Despite recent stories of Toronto tenants having their rent sharply increased, a new report shows the average price of a condominium apartment in the GTA actually dropped in the first quarter of 2017 and year-over-year price growth is stabilizing.
The report, from real estate consulting firm Urbanation, comes as the Ontario government is openly considering new rent controls in its upcoming budget — policy talk that began after CBC Toronto's No Fixed Address series examined the Toronto rental market.
However the Urbanation report, released Wednesday, said the condo rental market is showing signs of controlling itself and that "market forces worked together to temper rent increases" in the first quarter of the year.
"I think extrapolating these rare instances of predatory rent increases is not representative of the entire market," Urbanation senior vice-president Shaun Hildebrand said in an interview, in reference to recent stories of double-digit rent hikes for some Toronto tenants.
"Rent is growing and there are some strong reasons why it's growing, but it isn't growing by the extent these stories convey," Hildebrand said.
Supply up, average price down
According to the report, the average price per square foot for a GTA condominium apartment was $2.75 in the first quarter of 2017, down from $2.80 in the the fourth quarter of 2016.
Year-over-year, average rent increased by 8.3 per cent, down from the 11.6 per cent annual increase recorded in Q4-2016.
Rental condominium apartments stayed on the market longer last quarter (20 days) than Q4-2016 (13 days) and fewer units leased for above asking rents (nine per cent) than the previous quarter (17 per cent).
Of course, the relief comes after a full year of steep rental price increase and record high growth.
The report says it's thanks in part to new supply. While the market remains "undersupplied", the report says the 11,315 newly completed condos that reach closing in the past six months helped to alleviate recent pressure on rents.
Hildebrand believes another factor may be tenants simply saying "enough is enough."
"There's probably to some degree a bit of resistance from renters to the level of rent we've been seeing."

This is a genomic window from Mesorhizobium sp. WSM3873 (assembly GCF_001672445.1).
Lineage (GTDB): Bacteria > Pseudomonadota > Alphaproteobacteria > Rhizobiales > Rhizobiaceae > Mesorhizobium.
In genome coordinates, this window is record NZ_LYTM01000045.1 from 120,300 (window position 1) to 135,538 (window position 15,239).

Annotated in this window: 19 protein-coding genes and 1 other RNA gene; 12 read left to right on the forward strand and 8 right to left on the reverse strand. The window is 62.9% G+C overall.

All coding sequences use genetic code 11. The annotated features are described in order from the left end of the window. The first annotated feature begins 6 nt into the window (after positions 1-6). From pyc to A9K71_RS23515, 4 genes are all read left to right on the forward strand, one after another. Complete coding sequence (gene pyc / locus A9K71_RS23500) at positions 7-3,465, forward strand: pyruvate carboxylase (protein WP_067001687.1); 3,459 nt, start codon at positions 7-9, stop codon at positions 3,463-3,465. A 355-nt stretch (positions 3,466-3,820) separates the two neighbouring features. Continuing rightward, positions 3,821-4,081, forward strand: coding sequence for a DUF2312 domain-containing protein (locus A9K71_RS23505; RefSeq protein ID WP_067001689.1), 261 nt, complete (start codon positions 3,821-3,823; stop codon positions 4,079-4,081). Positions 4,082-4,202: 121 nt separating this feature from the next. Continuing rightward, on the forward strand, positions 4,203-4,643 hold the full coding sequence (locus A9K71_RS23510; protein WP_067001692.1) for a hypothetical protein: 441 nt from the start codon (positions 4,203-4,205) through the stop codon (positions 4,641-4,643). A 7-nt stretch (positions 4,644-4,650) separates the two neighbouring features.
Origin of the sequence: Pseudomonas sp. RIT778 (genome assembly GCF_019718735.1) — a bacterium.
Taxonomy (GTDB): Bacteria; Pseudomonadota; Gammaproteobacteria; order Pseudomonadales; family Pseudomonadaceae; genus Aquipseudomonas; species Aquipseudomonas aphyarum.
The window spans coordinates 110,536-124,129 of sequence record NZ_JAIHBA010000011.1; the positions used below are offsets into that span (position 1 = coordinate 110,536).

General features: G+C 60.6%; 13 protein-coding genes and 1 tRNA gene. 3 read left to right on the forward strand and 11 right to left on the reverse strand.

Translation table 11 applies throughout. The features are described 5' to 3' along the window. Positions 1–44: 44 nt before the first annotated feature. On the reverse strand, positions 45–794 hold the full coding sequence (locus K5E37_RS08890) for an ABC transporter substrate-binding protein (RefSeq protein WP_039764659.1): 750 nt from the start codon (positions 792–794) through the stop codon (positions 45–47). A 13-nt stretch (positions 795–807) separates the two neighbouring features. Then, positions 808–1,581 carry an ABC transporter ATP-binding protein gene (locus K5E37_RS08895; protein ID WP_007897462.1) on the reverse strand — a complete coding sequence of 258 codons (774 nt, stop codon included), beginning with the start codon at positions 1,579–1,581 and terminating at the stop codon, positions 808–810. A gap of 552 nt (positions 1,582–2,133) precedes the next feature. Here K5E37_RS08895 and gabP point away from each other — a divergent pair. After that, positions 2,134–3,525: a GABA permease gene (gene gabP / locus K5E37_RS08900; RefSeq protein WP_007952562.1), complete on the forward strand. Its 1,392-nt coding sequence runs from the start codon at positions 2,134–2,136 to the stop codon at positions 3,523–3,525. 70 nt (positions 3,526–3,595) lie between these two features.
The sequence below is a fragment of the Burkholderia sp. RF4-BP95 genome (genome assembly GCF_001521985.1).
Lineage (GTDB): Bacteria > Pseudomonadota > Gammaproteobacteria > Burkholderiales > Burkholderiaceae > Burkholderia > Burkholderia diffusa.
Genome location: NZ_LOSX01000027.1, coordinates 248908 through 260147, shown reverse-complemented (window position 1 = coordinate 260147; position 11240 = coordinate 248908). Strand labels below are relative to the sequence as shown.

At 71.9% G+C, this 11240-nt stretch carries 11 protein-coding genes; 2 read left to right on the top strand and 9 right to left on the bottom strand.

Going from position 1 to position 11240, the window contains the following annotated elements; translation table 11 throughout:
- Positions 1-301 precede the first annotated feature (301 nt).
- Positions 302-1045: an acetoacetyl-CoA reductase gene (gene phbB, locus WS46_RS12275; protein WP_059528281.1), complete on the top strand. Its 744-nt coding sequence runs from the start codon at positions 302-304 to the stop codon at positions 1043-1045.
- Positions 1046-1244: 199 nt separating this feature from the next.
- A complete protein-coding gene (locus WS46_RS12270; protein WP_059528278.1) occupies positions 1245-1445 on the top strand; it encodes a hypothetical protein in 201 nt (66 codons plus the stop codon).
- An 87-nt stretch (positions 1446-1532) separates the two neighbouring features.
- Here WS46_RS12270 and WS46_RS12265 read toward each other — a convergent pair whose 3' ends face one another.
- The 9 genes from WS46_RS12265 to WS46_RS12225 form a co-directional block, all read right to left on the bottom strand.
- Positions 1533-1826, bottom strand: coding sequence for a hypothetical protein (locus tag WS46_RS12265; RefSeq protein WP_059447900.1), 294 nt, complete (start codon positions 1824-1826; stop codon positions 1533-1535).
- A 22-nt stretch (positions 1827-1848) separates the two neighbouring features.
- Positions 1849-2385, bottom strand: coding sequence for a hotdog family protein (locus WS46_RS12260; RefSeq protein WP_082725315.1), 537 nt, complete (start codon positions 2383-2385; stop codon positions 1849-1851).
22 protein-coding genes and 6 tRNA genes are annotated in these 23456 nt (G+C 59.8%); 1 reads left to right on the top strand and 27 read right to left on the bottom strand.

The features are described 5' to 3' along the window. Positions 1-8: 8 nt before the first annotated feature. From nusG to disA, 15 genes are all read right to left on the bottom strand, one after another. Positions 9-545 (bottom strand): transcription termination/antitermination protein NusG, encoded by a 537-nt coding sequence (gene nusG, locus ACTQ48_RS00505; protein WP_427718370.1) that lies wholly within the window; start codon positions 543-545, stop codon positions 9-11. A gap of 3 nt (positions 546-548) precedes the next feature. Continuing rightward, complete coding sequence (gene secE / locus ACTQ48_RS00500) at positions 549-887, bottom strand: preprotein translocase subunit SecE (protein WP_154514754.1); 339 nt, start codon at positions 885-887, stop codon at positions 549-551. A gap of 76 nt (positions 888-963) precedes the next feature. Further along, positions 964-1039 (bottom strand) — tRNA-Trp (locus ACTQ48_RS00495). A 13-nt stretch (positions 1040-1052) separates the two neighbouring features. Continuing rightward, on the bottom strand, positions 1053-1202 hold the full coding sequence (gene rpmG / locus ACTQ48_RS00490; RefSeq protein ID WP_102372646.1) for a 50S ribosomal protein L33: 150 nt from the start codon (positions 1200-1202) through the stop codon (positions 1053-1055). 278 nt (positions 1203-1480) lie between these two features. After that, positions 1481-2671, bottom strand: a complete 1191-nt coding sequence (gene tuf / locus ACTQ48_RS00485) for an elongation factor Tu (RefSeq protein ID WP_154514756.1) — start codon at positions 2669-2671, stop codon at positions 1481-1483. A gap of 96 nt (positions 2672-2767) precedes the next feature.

Toronto condo rent increases still 'worse than Tokyo'
Geordie Dent, executive director of the Federation of Metro Tenants' Association, isn't surprised to see data showing the condo rental market is stabilizing. But he says the new units are being built in more expensive downtown neighbourhoods
"That's the only place where new stock is and lot of people can't afford it," Dent said in an interview.
"In the rest of the rental market, where people are just looking for a reasonable place, just something they can afford, it's almost impossible to find a place right now."
And while the 8.3 per cent year-over-year increase in condo rent prices was down from the previous quarter, Dent believes it's still rising faster than what tenants can keep up with.
"That's worse than Tokyo," Dent said.
Rent control changes coming
In a statement on Wednesday, Ontario Housing Minister Chris Ballard told CBC Toronto "a package of changes to expand rent control and better protect tenants" will be put forward by the government in the "coming days."
"We can't stand by and watch as Ontarians face dramatic and unfair rent increases, whether they are millennials just starting out or seniors on fixed incomes. People need the peace of mind of knowing that their rent will be predictable and affordable," Ballard said in the statement.
But Hildebrand says information like the data in Wednesday's report should make political leaders cautious when considering new rent control.
Currently, rent can only be increased at the rate of inflation for housing built prior to 1991. For newer buildings, landlords can charge whatever tenants are willing pay.
Hildbrand says additional rent control could discourage developers from building purpose-built rental housing.
"I don't think a purpose-built rental developer is anticipating huge rent increases, but at the same time costs are increasing, interest rates are probably moving higher. They don't want to know that the amount of rent they'll be able to pass on is going to be capped at inflation."